Recombinant human activated protein C improves pulmonary function in ovine acute lung injury resulting from smoke inhalation and sepsis

Marc O. Maybauer, Dirk M. Maybauer, John F. Fraser, Lillian D. Traber, Martin Westphal, Perenlei Enkhbaatar, Robert Cox, Ruksana Huda, Hal Hawkins, Naoki Morita, Kazunori Murakami, Akio Mizutani, David Herndon, Daniel L. Traber

Research output: Contribution to journalArticlepeer-review

56 Scopus citations


OBJECTIVE: To investigate the effects of recombinant human activated protein C (rhAPC) on pulmonary function in acute lung injury (ALI) resulting from smoke inhalation in association with a bacterial challenge. DESIGN: Prospective, randomized, controlled, experimental animal study with repeated measurements. SETTING: Investigational intensive care unit at a university hospital. SUBJECTS: Eighteen sheep (37.2 ± 1.0 kg) were operatively prepared and randomly allocated to either the sham, control, or rhAPC group (n = 6 each). After a tracheotomy had been performed, ALI was produced in the control and rhAPC group by insufflation of 4 sets of 12 breaths of cotton smoke. Then, a 30 mL suspension of live Pseudomonas aeruginosa bacteria (containing 2-5 × 10 colony forming units) was instilled into the lungs according to an established protocol. The sham group received only the vehicle, i.e., 4 sets of 12 breaths of room air and instillation of 30 mL normal saline. The sheep were studied in the awake state for 24 hrs and were ventilated with 100% oxygen. RhAPC (24 μg/kg/hr) was intravenously administered. The infusion was initiated 1 hr post-injury and lasted until the end of the experiment. The animals were resuscitated with Ringer's lactate solution to maintain constant pulmonary artery occlusion pressure. MEASUREMENTS AND MAIN RESULTS: In comparison with nontreatment in controls, the infusion of rhAPC significantly attenuated the fall in Pao2/Fio2 ratio (control group values were 521 ± 22 at baseline [BL], 72 ± 5 at 12 hrs, and 74 ± 7 at 24 hrs, vs. rhAPC group values of 541 ± 12 at BL, 151 ± 29 at 12 hours [p < .05 vs. control], and 118 ± 20 at 24 hrs), and significantly reduced the increase in pulmonary microvascular shunt fraction (Qs/Qt; control group at BL, 0.14 ± 0.02, and at 24 hrs, 0.65 ± 0.08; rhAPC group at BL, 0.24 ± 0.04, and at 24 hrs, 0.45 ± 0.02 [p < .05 vs. control]) and the increase in peak airway pressure (mbar; control group at BL, 20 ± 1, and at 24 hrs, 36 ± 4; rhAPC group at BL, 21 ± 1, and at 24 hrs, 28 ± 2 [p < .05 vs. control]). In addition, rhAPC limited the increase in lung 3-nitrotyrosine (after 24 hrs [%]: sham, 7 ± 2; control, 17 ± 1; rhAPC, 12 ± 1 [p < .05 vs. control]), a reliable indicator of tissue injury. However, rhAPC failed to prevent lung edema formation. RhAPC-treated sheep showed no difference in activated clotting time or platelet count but exhibited less fibrin degradation products (1/6 animals) than did controls (4/6 animals). CONCLUSIONS: Recombinant human activated protein C attenuated ALI after smoke inhalation and bacterial challenge in sheep, without bleeding complications.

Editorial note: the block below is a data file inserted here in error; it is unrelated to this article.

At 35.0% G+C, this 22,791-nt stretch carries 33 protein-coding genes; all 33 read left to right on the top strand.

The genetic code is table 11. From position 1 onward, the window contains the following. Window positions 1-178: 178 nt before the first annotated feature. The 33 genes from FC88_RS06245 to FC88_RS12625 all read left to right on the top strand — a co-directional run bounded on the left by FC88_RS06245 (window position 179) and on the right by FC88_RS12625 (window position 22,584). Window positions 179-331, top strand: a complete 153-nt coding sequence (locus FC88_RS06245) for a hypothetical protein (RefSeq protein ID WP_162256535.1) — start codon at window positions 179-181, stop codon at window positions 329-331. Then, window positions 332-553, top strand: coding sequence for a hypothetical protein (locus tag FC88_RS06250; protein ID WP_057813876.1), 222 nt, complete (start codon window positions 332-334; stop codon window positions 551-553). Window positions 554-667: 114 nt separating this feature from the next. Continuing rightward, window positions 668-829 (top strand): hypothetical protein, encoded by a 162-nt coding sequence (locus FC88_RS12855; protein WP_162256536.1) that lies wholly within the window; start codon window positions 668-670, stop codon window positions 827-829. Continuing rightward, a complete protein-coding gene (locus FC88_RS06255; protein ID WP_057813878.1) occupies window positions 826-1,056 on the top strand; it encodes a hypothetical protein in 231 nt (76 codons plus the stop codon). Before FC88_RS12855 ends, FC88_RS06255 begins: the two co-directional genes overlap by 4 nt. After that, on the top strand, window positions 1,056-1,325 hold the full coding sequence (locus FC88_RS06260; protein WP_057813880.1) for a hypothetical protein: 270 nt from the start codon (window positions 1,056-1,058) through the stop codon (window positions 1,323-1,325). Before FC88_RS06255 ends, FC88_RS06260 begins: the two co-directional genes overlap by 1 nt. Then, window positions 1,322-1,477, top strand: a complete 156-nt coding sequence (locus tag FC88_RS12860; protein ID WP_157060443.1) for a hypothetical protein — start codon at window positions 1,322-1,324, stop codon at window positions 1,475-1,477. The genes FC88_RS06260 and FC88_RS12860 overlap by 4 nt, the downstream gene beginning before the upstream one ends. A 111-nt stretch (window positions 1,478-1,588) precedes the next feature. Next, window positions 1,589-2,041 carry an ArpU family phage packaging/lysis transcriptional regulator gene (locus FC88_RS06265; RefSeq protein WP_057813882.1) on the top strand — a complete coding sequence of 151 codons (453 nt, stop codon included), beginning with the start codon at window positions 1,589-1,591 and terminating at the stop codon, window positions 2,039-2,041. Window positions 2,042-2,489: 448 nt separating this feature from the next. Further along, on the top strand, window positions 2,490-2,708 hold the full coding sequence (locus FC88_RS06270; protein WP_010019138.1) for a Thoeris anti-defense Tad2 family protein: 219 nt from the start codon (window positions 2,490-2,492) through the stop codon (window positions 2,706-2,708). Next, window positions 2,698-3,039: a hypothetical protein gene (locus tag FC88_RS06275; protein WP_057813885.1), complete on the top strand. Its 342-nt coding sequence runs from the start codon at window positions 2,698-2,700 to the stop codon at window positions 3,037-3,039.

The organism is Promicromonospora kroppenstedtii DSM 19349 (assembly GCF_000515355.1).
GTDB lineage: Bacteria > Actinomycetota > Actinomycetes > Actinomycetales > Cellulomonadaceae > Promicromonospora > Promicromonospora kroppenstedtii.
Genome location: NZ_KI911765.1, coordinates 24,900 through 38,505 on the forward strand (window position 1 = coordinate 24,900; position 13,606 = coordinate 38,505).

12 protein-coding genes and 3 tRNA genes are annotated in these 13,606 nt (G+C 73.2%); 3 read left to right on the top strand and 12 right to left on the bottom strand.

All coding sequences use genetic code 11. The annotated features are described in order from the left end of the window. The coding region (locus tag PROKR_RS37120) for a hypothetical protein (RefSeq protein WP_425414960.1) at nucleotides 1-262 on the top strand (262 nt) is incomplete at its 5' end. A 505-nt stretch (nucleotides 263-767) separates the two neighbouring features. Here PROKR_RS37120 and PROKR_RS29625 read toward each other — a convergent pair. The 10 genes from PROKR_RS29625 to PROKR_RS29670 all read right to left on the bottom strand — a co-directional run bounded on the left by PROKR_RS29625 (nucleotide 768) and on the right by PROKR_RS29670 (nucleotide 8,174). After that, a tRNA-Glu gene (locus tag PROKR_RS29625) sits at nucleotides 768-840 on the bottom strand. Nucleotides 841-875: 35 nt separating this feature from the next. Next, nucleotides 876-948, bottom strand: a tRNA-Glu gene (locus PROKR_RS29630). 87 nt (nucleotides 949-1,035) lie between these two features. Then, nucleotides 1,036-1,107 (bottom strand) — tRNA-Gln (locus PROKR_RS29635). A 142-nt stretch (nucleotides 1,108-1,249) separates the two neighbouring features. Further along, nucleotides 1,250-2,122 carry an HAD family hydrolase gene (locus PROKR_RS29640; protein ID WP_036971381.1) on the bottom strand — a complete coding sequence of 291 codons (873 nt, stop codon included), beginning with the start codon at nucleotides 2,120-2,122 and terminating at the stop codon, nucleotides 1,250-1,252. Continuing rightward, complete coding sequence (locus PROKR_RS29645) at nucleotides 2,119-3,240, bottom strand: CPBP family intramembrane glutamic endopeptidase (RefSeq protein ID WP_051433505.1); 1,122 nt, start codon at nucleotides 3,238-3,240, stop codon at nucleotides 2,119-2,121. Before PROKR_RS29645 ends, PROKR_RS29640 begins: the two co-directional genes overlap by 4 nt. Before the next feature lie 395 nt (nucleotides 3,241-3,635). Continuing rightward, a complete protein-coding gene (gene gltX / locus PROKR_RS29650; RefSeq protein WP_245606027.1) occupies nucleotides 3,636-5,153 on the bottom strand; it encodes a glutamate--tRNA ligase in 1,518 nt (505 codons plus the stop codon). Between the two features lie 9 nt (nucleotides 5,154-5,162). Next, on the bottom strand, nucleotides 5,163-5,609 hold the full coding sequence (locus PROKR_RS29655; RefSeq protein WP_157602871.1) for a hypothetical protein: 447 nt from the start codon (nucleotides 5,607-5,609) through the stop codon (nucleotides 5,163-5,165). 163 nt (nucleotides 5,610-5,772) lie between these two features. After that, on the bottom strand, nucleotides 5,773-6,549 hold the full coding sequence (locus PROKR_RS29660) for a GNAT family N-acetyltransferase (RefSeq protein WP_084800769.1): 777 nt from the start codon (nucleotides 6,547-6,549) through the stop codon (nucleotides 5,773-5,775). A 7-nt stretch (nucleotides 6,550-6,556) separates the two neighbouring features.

Original languageEnglish (US)
Pages (from-to)2432-2438
Number of pages7
JournalCritical care medicine
Issue number9
StatePublished - Sep 2006


  • 3-nitrotyrosine
  • Acute lung injury
  • Acute respiratory distress syndrome
  • Airway
  • Nitric oxide
  • Septic shock
  • Sheep

ASJC Scopus subject areas

  • Critical Care and Intensive Care Medicine


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